Sunday, March 2, 2008

Creating a Domain Specific Language for OSGi

Probably the most interesting language currently is Scala, "a general purpose programming language designed to express common programming patterns in a concise, elegant, and type-safe way". Scala combines the object-oriented and functional programming paradigms. Besides several very interesting programming constructs, Scala provides a 100% interoperability with Java. Scala code can instantiate Java classes, call methods, etc. Since Java code can also access classes written in Scala, application written in Scala can easily use framework-style libraries where the framework needs to use callbacks provided by the user. In fact, the Scala compiler even generates Java byte code. So at runtime there is no distinction between code written in Java and code written in Scala.

Whereas Scala is probably the most interesting language, the OSGi Technology provides a good candidate for the best framework within the Java system ;-) So what would be more obvious than looking at a combination of them? Of course, since Scala generates Java byte code and the OSGi framework is dedicated to Java this is already possible. Neil Bartlett wrote a nice introduction on how to build an OSGi bundle in Scala.

However, we can do even better! The Scala language syntax provides several mechanisms to create a domain specific language. Lets start with a simple bundle activator written in Scala:

class MyBundleActivator extends BundleActivator {
def start(context: BundleContext) {}
def stop(context: BundleContext) {}

Nothing special here. Now lets assume we have the following definitions of a service interface and implementation:

trait SuperService {
def msg: String

class SuperServiceImpl extends SuperService {
def msg = "My super message!"

To add an instance of the service implementation to the service registry we normally would write:

context.registerService(classOf[SuperService].getName, new SuperServiceImpl,

But with some work and leveraging the syntactic elements of Scala, we can write:

context service classOf[SuperService] add new SuperServiceImpl

This doesn't save a lot of typing but is already much more readable. A nice side effect is, that the compiler ensures that the implementation is a subclass of the interface. So this statement would not compile:

context service classOf[SuperService] add new String("A fake super service")

Using this kind of syntax really pays off if we want to access a service:

context service classOf[SuperService] get {s =>

Again, the compiler ensures that everything is correctly typed. Thanks to the type inference mechanism, we do not need to declare that the type of variable s is SuperService. So we can directly call s.msg and pass it to the println methods. If we would have tried to call a nonexistent method, e.g. msg2, the compiler would have thrown an error. The Java equivalent to the above code is:

ServiceReference ref = context.getServiceReference(SuperService.class);
if (ref != null) {
SuperService s = (SuperService) context.getService(ref);

While the DSL version is much more readable and less error-prone, it also has the advantage of following the RAII design pattern. We do not need to do the null-check and the DSL library ensures to "unget" the service.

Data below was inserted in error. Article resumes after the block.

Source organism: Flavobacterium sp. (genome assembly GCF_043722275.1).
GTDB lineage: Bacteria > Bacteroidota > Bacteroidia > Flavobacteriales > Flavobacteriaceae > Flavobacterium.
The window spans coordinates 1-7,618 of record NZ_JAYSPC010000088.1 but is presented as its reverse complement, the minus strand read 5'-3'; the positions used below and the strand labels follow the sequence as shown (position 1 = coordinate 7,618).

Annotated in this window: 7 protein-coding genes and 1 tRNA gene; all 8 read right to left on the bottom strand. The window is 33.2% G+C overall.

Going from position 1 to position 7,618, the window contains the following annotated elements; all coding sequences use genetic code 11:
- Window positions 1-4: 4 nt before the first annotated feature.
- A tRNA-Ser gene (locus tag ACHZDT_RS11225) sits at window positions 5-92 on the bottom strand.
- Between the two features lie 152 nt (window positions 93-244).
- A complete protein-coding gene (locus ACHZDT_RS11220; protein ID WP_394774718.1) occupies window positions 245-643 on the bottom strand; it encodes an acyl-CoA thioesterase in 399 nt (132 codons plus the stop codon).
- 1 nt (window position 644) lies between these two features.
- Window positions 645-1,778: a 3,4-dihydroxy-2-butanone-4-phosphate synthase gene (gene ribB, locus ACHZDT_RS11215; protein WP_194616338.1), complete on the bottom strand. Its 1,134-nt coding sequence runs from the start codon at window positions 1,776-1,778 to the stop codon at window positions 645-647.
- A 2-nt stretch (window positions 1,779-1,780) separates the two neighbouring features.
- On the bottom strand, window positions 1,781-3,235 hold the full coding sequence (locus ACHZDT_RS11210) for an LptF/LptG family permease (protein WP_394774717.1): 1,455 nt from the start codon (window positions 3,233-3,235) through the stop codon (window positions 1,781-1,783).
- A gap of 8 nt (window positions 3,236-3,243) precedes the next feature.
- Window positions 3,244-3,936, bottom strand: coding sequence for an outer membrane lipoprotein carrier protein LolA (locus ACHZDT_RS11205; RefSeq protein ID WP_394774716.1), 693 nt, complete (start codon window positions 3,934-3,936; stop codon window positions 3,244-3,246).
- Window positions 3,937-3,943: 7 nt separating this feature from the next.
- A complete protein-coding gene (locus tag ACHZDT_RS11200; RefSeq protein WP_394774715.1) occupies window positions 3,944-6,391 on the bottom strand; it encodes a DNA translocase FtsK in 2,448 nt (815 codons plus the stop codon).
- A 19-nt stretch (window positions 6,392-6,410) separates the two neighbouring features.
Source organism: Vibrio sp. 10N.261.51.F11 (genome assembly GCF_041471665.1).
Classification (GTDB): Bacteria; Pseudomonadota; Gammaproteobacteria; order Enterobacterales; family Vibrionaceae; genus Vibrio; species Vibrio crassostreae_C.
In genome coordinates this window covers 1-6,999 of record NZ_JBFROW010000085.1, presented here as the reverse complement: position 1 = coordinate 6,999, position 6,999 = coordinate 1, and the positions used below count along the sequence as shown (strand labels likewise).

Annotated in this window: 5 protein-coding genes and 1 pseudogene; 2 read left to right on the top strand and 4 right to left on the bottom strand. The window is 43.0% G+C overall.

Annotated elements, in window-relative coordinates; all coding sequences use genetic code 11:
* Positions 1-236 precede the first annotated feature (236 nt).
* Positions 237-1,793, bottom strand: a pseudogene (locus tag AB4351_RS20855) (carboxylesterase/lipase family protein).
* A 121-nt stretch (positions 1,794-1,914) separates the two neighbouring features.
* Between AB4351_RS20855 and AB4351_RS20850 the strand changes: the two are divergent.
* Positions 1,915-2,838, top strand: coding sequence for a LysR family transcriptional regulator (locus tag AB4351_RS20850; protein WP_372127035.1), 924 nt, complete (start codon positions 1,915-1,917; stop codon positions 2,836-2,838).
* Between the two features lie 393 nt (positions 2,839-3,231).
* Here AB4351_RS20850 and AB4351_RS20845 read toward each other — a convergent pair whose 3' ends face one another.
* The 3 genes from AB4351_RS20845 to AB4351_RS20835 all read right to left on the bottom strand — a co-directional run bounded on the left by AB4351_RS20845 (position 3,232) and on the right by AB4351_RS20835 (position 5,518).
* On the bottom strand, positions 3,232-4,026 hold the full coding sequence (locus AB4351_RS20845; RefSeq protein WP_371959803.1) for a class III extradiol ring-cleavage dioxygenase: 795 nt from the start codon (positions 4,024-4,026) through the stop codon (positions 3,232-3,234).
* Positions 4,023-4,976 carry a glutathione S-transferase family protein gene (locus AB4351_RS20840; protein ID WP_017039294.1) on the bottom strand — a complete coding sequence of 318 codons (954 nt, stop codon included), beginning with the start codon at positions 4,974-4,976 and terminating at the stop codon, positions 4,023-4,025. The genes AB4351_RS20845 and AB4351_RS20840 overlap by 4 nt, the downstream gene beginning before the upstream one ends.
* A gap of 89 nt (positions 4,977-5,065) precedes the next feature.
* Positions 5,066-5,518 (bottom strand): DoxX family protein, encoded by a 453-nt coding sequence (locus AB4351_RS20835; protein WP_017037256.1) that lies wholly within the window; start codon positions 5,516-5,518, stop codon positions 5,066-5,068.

So how does this work? First, lets remove some of Scala's syntactic sugar: In Scala, a method that only has one parameter can also be used as an infix operator. So


can be used as

obj method parameter

If we reverse this rule to the DSL version for using a service we get

context.service(classOf[SuperService]).get({s =>
The get method is a higher-order function that passes the reference to the service to a closure. You might find this in future versions of Java (BGGA, CICE, FCM, C3S). More interesting however, is the context.service(...) part of the statement. context is an instance of the BundleContext class that clearly does not have a service(...) method. The trick here is to use an implicit conversion from BundleContext to RichBundleContext. The RichBundleContext has the method service(...) which in turn returns an instance of the class ServiceInformation. This class provides the add and get methods:

class RichBundleContext(context: BundleContext) {
def service[T](s: Class[T]) = new ServiceInformation[T](context, s)

class ServiceInformation[T](...) {
def add(...) = ...
def get(...) = ...

To convert the BundleContext instance to an RichBundleContext we could either use the constructor directly or we could use a factory method:

// constructor
new RichBundleContext(context).service(classOf[SuperService]).get({s =>

// factory method
implicit def bc2rbc(bc: BundleContext): RichBundleContext = {
new RichBundleContext(bc)
bc2rbc(context).service(classOf[SuperService]).get({s => println(s.msg)})

You may have noticed that the bc2rbc method is marked "implicit". So as long as this method is in the local scope (e.g. imported) and "implicit", Scala will automatically apply this method. So context.service(...) automatically becomes bc2rbc(context).service(...). Several conditions must match to make this happen. Please take a look at the Scala documentation for more informations.

There are several use-cases for a custom DSL in OSGi:

// sending events
context event "APP/TOPIC" send new MyEvent(...) // Version 1
context event "APP/TOPIC" ! new MyEvent(...) // Version 2

// receiving events
// Version 1
context event "APP/TOPIC" receive match {
case MyEvent(e) => ...
case _ => ...
// Version 2
context event "APP/TOPIC" ? match {
case MyEvent(e) => ...
case _ => ...

// Wire admin
context wire classOf[MyType] connect new MyReciever

What do you think? Which cases would you like to see covered by a DSL?